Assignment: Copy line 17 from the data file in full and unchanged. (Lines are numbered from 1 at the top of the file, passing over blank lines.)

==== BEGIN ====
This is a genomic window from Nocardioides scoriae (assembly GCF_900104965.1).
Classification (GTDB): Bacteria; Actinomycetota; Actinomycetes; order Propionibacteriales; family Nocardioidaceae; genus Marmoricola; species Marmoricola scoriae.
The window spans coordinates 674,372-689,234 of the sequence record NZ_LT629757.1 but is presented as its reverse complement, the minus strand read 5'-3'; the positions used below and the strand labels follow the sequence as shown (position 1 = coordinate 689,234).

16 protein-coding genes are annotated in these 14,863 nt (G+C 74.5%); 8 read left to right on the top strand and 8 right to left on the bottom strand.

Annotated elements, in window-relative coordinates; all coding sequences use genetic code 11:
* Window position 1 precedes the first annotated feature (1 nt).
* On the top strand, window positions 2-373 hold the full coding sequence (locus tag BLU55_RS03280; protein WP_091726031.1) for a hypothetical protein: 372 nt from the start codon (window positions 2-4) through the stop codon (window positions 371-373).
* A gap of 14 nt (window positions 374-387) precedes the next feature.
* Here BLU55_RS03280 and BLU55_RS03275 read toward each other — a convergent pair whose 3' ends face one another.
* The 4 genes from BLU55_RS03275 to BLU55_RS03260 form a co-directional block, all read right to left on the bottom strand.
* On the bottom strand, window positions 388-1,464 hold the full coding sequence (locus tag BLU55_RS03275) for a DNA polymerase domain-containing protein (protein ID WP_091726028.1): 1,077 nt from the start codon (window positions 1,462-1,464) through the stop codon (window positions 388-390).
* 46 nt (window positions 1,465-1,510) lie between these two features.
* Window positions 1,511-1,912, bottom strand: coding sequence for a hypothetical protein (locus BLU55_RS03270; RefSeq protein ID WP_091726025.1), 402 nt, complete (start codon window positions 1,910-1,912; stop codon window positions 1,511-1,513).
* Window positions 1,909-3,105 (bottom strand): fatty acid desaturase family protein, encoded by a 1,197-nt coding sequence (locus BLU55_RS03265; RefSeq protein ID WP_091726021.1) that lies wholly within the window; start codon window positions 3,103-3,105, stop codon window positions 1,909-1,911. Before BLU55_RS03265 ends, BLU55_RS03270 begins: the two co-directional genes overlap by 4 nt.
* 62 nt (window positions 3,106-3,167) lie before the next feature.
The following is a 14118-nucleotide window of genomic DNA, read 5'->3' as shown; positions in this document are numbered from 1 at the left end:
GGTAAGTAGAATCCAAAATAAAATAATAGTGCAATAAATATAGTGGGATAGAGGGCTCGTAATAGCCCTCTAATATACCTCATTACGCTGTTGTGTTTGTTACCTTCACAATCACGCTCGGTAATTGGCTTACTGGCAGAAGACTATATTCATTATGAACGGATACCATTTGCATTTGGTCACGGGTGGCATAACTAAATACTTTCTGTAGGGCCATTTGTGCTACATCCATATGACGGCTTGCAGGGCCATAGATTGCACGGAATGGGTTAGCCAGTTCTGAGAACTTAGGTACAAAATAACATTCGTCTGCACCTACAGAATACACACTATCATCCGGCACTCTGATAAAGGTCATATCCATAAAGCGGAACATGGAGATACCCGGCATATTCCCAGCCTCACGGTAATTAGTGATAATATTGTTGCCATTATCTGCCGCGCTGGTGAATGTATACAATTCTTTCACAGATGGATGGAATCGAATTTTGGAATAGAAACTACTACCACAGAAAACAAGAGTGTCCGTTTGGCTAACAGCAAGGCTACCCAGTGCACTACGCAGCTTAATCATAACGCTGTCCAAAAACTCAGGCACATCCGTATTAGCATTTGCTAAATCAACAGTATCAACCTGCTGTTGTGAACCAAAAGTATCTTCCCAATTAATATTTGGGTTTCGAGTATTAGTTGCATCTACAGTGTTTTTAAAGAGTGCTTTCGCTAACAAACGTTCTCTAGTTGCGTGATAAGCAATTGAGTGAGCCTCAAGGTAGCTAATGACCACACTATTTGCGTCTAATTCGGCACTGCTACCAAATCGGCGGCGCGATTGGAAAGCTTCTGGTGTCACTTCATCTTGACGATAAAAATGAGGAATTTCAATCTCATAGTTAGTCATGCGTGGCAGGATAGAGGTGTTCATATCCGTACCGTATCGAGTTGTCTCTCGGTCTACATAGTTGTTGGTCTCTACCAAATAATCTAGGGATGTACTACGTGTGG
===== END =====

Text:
GGTAAGTAGAATCCAAAATAAAATAATAGTGCAATAAATATAGTGGGATAGAGGGCTCGTAATAGCCCTCTAATATACCTCATTACGCTGTTGTGTTTGTTACCTTCACAATCACGCTCGGTAATTGGCTTACTGGCAGAAGACTATATTCATTATGAACGGATACCATTTGCATTTGGTCACGGGTGGCATAACTAAATACTTTCTGTAGGGCCATTTGTGCTACATCCATATGACGGCTTGCAGGGCCATAGATTGCACGGAATGGGTTAGCCAGTTCTGAGAACTTAGGTACAAAATAACATTCGTCTGCACCTACAGAATACACACTATCATCCGGCACTCTGATAAAGGTCATATCCATAAAGCGGAACATGGAGATACCCGGCATATTCCCAGCCTCACGGTAATTAGTGATAATATTGTTGCCATTATCTGCCGCGCTGGTGAATGTATACAATTCTTTCACAGATGGATGGAATCGAATTTTGGAATAGAAACTACTACCACAGAAAACAAGAGTGTCCGTTTGGCTAACAGCAAGGCTACCCAGTGCACTACGCAGCTTAATCATAACGCTGTCCAAAAACTCAGGCACATCCGTATTAGCATTTGCTAAATCAACAGTATCAACCTGCTGTTGTGAACCAAAAGTATCTTCCCAATTAATATTTGGGTTTCGAGTATTAGTTGCATCTACAGTGTTTTTAAAGAGTGCTTTCGCTAACAAACGTTCTCTAGTTGCGTGATAAGCAATTGAGTGAGCCTCAAGGTAGCTAATGACCACACTATTTGCGTCTAATTCGGCACTGCTACCAAATCGGCGGCGCGATTGGAAAGCTTCTGGTGTCACTTCATCTTGACGATAAAAATGAGGAATTTCAATCTCATAGTTAGTCATGCGTGGCAGGATAGAGGTGTTCATATCCGTACCGTATCGAGTTGTCTCTCGGTCTACATAGTTGTTGGTCTCTACCAAATAATCTAGGGATGTACTACGTGTGG